If you or your loved one suffered a California criminal conviction, you may want to appeal the decision. A successful appeal could reverse the conviction, bring about a new trial, and provide a renewed chance at freedom.
But the window for appeal doesn’t stay open for long. The clock starts ticking from the moment the judge pronounces sentence. California imposes very strict deadlines and timeframes in which a defendant seeking appeal must act.
To explain this timeline, our California criminal appeals attorneys1 will address the following:
If, after reading this article, you would like more information, we invite you to contact us at Shouse Law Group.
Before we can delve into a conversation about the timeframes and deadlines relevant to appealing a California criminal conviction, we need to present a brief overview of California’s appellate system.
Defendants who were treated unfairly by California’s judicial process can try to remedy the injustice by filing an appeal.2 An appeal is a request for a higher court (that is, the appellate court) to review a decision of a lower court (that is, the trial court).
An appeal is not a new trial, which means that the appellate court does not evaluate any new evidence. Instead, the appellate court reviews the records (paper transcripts) from the trial court to determine if there were any legal mistakes that substantially affected the rights of either party.
The “appellant” is the party filing the appeal, which is typically the defendant. The party opposing the appeal is the “respondent”. These parties (and their attorneys) are the only people eligible to file an appeal. Third parties such as friends and family cannot appeal on behalf of another person.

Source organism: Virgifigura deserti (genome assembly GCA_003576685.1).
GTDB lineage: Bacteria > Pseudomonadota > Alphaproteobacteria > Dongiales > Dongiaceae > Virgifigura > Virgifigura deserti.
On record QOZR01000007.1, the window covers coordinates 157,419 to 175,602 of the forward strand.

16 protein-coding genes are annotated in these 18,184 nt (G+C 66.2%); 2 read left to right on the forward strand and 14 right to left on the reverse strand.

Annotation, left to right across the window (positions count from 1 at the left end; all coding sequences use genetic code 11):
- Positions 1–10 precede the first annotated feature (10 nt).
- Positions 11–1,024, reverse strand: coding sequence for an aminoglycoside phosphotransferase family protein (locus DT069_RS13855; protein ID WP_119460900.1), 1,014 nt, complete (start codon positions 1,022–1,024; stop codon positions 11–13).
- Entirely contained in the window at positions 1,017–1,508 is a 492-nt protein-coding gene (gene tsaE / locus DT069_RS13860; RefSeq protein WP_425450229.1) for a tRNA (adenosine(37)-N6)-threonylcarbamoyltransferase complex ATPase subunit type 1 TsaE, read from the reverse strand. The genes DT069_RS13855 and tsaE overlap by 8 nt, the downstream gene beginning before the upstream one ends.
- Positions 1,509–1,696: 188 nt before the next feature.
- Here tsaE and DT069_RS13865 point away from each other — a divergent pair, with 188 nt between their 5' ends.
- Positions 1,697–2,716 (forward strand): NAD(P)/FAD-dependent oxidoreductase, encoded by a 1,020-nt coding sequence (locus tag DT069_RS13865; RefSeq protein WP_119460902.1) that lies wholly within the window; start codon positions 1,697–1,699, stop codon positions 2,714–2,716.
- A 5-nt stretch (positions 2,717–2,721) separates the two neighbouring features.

For more information about the types of legal mistakes that are appropriate for appellate review, please see our article entitled Grounds on Which to Appeal a Criminal Conviction in California.
California misdemeanor appeals are filed in the “Appellate Division of the Superior Court”.3 Absent very rare circumstances, the deadline to file a Notice of Appeal for a misdemeanor appeal is 30 days from the judgment or order that you are appealing. Late applications will not be accepted.4
You will probably want the Appellate Division of the Superior Court to order a copy of the trial court record so that it has the most information possible upon which is can render its decision. The trial record consists of
- a court reporter’s transcript,
- an electronic recording of the proceedings (where applicable), and/or
- a statement on appeal (that is, a summary of the proceedings which you prepare that must be approved by the trial court judge who conducted those proceedings).5
If you choose to request these records…and choose to file a Notice Regarding Record of Oral Proceedings to do so…you must file this Notice
- within 20 days of filing your Notice of Appeal, or
- within 10 days after the Court decides whether to appoint an attorney for you (that is, if you claim you are unable to afford a private attorney).6
And if you opt to provide the Court with a statement on appeal (described above), you must serve and file a Proposed Statement on Appeal with the trial court within 20 days after you file your Notice Regarding Record of Oral Proceedings.7
The prosecution then has 10 days to correct or “amend” the statement and serve and file its revised statement with the trial court. The trial judge then reviews both copies and corrects them so that the statement accurately reflects the proceedings. The court then sends you and the prosecutor a copy for review, and this process continues until both parties and the court agree on the statement.
Once the trial judge “certifies” the statement, the trial court clerk sends it to the Appellate Division.8
Once the record is complete, the Appellate Division will send you a notice telling you the timeframe in which to file your opening brief. The appellant’s opening brief is your opportunity to explain (in writing) why you believe the alleged legal errors resulted in prejudice to your case.
The Appellate Division will tell you the deadline by which you must file this brief, although it is typically 40 days after the record is filed.9 The failure to submit your brief on time could result in a dismissal of your appeal.10